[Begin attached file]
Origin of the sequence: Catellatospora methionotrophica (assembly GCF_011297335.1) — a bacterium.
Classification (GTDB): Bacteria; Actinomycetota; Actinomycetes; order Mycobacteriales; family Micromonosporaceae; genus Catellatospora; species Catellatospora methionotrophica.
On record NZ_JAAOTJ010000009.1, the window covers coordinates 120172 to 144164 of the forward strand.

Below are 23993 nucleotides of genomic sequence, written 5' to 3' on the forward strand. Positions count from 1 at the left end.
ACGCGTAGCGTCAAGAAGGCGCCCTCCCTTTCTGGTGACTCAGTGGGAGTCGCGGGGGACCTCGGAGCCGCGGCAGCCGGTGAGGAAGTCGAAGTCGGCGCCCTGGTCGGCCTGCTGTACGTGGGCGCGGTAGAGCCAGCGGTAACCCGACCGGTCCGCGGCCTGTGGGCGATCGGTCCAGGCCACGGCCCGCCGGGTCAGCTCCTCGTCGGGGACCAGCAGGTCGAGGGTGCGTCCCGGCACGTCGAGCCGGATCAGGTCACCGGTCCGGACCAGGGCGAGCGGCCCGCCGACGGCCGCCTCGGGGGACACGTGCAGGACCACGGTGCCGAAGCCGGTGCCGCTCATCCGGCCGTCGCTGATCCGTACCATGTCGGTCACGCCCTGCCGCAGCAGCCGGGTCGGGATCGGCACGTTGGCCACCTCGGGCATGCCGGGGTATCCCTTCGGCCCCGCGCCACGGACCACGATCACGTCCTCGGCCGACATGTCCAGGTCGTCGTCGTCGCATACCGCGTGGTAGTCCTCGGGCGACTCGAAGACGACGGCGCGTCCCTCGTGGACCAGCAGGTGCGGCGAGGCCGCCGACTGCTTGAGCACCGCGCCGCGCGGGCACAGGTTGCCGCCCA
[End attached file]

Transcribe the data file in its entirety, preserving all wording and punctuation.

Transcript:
Origin of the sequence: Catellatospora methionotrophica (assembly GCF_011297335.1) — a bacterium.
Classification (GTDB): Bacteria; Actinomycetota; Actinomycetes; order Mycobacteriales; family Micromonosporaceae; genus Catellatospora; species Catellatospora methionotrophica.
On record NZ_JAAOTJ010000009.1, the window covers coordinates 120172 to 144164 of the forward strand.

Below are 23993 nucleotides of genomic sequence, written 5' to 3' on the forward strand. Positions count from 1 at the left end.
ACGCGTAGCGTCAAGAAGGCGCCCTCCCTTTCTGGTGACTCAGTGGGAGTCGCGGGGGACCTCGGAGCCGCGGCAGCCGGTGAGGAAGTCGAAGTCGGCGCCCTGGTCGGCCTGCTGTACGTGGGCGCGGTAGAGCCAGCGGTAACCCGACCGGTCCGCGGCCTGTGGGCGATCGGTCCAGGCCACGGCCCGCCGGGTCAGCTCCTCGTCGGGGACCAGCAGGTCGAGGGTGCGTCCCGGCACGTCGAGCCGGATCAGGTCACCGGTCCGGACCAGGGCGAGCGGCCCGCCGACGGCCGCCTCGGGGGACACGTGCAGGACCACGGTGCCGAAGCCGGTGCCGCTCATCCGGCCGTCGCTGATCCGTACCATGTCGGTCACGCCCTGCCGCAGCAGCCGGGTCGGGATCGGCACGTTGGCCACCTCGGGCATGCCGGGGTATCCCTTCGGCCCCGCGCCACGGACCACGATCACGTCCTCGGCCGACATGTCCAGGTCGTCGTCGTCGCATACCGCGTGGTAGTCCTCGGGCGACTCGAAGACGACGGCGCGTCCCTCGTGGACCAGCAGGTGCGGCGAGGCCGCCGACTGCTTGAGCACCGCGCCGCGCGGGCACAGGTTGCCGCCCA